This module discusses the lesson of Chesterton’s Fence and defines terms like “counterpower,” “custom,” and “commons,” in ways that turn some of the preconceived notions we have about these ideas on their heads, all to contextualize how we relate to one another amidst the ‘anarchy’ of the internet.
You can build persuasive incentives for any kind of economic behavior, but how do we know what behavior we should incentivize? This module discusses an essay by Peter Norvig that discusses just that while coming to a surprising conclusion about wealth inequality. He suggests the initial distribution of wealth in the economy doesn’t affect the long-term distribution of wealth in as strong a way as the nature of the transactions. He also suggests that allowing people to trade only with those geographically near them makes little difference to the distribution of wealth overall.
As anyone who has spent even a moment on Capitol Hill will tell you, expressing an opinion is not the same as communicating it effectively. Blockchains combine money and speech, creating simultaneous expression and economic action. If anyone across society can program incentives, then censorship resistance is a computing problem, nothing more.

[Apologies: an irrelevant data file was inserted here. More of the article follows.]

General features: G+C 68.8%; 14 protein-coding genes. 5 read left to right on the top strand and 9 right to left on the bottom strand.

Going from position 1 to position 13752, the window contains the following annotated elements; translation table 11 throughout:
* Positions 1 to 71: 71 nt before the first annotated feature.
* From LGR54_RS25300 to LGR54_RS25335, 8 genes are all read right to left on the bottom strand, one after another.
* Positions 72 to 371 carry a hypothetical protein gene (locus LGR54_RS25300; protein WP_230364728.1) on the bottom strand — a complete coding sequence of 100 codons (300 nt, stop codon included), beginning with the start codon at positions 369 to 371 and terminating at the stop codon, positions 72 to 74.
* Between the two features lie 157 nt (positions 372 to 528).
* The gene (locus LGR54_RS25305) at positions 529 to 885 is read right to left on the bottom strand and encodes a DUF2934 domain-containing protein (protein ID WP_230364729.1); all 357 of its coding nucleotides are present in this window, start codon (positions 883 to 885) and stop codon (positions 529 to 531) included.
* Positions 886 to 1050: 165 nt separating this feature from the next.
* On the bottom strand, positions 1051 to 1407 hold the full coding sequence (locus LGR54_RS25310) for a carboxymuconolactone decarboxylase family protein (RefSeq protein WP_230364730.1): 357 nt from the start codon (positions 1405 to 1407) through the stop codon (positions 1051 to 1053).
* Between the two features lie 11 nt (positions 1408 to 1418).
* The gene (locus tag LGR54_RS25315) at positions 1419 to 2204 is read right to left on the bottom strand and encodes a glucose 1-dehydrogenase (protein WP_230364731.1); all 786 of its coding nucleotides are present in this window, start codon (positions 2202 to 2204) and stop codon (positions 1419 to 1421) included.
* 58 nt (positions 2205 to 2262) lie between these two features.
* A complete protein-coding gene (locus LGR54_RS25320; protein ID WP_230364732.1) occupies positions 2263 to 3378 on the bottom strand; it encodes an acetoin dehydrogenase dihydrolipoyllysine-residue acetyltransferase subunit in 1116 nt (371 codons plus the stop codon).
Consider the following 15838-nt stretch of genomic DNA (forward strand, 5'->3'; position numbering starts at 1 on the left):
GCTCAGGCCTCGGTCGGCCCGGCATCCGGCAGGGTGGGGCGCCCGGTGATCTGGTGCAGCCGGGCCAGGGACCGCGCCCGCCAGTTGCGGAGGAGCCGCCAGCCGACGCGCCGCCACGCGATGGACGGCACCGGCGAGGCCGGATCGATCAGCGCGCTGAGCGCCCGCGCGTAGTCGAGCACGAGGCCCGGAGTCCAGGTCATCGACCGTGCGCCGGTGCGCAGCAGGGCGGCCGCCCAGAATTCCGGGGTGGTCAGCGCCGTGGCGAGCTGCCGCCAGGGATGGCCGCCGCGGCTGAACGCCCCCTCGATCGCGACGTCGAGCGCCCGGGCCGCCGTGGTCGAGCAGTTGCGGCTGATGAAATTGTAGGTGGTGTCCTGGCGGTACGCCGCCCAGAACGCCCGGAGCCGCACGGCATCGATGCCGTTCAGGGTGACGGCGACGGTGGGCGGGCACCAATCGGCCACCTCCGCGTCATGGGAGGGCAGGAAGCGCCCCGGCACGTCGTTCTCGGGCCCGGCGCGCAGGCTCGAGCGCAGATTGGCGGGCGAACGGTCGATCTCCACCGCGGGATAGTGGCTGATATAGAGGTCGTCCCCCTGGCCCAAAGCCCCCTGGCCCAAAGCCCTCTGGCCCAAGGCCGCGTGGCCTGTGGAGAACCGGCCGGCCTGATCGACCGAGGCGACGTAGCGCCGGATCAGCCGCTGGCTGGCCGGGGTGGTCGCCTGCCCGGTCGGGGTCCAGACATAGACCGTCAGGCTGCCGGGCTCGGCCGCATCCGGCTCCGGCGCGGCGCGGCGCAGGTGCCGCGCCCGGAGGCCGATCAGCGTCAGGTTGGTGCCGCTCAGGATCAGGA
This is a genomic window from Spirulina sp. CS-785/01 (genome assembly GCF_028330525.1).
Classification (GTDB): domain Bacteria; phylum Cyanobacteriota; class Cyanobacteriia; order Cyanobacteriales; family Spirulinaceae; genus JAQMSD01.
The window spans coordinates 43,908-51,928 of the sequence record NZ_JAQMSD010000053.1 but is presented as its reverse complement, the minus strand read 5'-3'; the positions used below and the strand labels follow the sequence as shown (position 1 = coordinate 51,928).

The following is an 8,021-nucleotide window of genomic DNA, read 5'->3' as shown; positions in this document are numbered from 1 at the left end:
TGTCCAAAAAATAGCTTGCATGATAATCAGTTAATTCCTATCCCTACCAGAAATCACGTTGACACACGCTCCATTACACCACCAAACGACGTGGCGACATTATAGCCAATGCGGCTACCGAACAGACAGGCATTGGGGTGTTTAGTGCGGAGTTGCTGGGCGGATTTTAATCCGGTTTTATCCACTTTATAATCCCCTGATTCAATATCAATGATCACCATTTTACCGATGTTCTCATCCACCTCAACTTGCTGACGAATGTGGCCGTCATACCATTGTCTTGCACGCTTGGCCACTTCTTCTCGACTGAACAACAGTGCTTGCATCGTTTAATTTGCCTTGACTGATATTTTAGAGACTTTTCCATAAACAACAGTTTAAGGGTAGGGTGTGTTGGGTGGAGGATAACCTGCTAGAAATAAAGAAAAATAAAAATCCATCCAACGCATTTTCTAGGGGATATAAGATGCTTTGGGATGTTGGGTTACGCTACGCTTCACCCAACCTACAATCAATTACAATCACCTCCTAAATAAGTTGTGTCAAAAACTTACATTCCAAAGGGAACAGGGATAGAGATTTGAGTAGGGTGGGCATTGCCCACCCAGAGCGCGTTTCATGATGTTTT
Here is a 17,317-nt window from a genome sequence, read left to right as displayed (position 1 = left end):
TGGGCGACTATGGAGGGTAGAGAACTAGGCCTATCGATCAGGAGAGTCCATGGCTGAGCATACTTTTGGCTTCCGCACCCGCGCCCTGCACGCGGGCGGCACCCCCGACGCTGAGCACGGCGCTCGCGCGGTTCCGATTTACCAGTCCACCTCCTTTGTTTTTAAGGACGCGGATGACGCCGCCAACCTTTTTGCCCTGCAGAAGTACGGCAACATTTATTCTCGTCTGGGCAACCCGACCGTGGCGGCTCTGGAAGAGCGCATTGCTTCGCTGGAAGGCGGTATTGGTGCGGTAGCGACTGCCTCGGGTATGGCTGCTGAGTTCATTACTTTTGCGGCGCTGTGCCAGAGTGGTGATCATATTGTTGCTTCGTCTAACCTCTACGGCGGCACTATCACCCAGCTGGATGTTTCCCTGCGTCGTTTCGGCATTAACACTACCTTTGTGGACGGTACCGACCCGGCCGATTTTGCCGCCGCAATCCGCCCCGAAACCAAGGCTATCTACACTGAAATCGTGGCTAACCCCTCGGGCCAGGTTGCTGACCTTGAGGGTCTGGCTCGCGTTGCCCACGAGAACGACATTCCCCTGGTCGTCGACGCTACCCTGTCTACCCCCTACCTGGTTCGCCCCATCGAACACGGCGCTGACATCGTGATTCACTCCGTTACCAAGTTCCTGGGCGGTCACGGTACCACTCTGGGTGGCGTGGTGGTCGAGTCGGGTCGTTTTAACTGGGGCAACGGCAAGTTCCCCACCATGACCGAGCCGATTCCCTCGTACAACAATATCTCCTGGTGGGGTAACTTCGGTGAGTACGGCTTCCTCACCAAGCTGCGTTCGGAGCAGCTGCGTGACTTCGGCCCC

Instead of putting pressure on legal systems to stop censorship, the pressure is on economic systems to make censorship no longer cost-effective. The goal is to build effective and complete threat models that outline all the ways in which censorship is beneficial.
The purpose of these learning modules has been to try and fully understand what implementing a blockchain at a global scale could mean for humanity. There is no current model that we have that can hold the concept of an econo-linguistic network that utilizes currency as a protocol in which meaning is mathematically determined. Blockchain is ultimately about coming to terms with what truly makes meaning for human beings: a narrative communally created that gets to the heart of our shared truths.
Language was the first logically decentralized system—now, scaled blockchains are the next generation of logically decentralized systems that center the creation, negotiation, and transfer of value. Changes in the literacy of these systems have always brought about tectonic shifts in society.
The advent of blockchain means the advent of a society in which power is no longer owned by the lucky few. With computing power in the hands of everyone across race, class, and geography, the ability to create shared narratives built on trust and on a language that can be encoded with group values at every level means that the future of currency is more democratic and more secure than it has been at any point in its history. How will you use this new technology to communicate?
This was initially published on my blog, Huge Thinking, and I hope it brings some value to your life and how you look at problems. Consider following us on Twitter or like us on Facebook and stay tuned for more short educational pieces at the intersection of culture, technology, careers, science, and world news & politics that mainstream mass media rarely covers.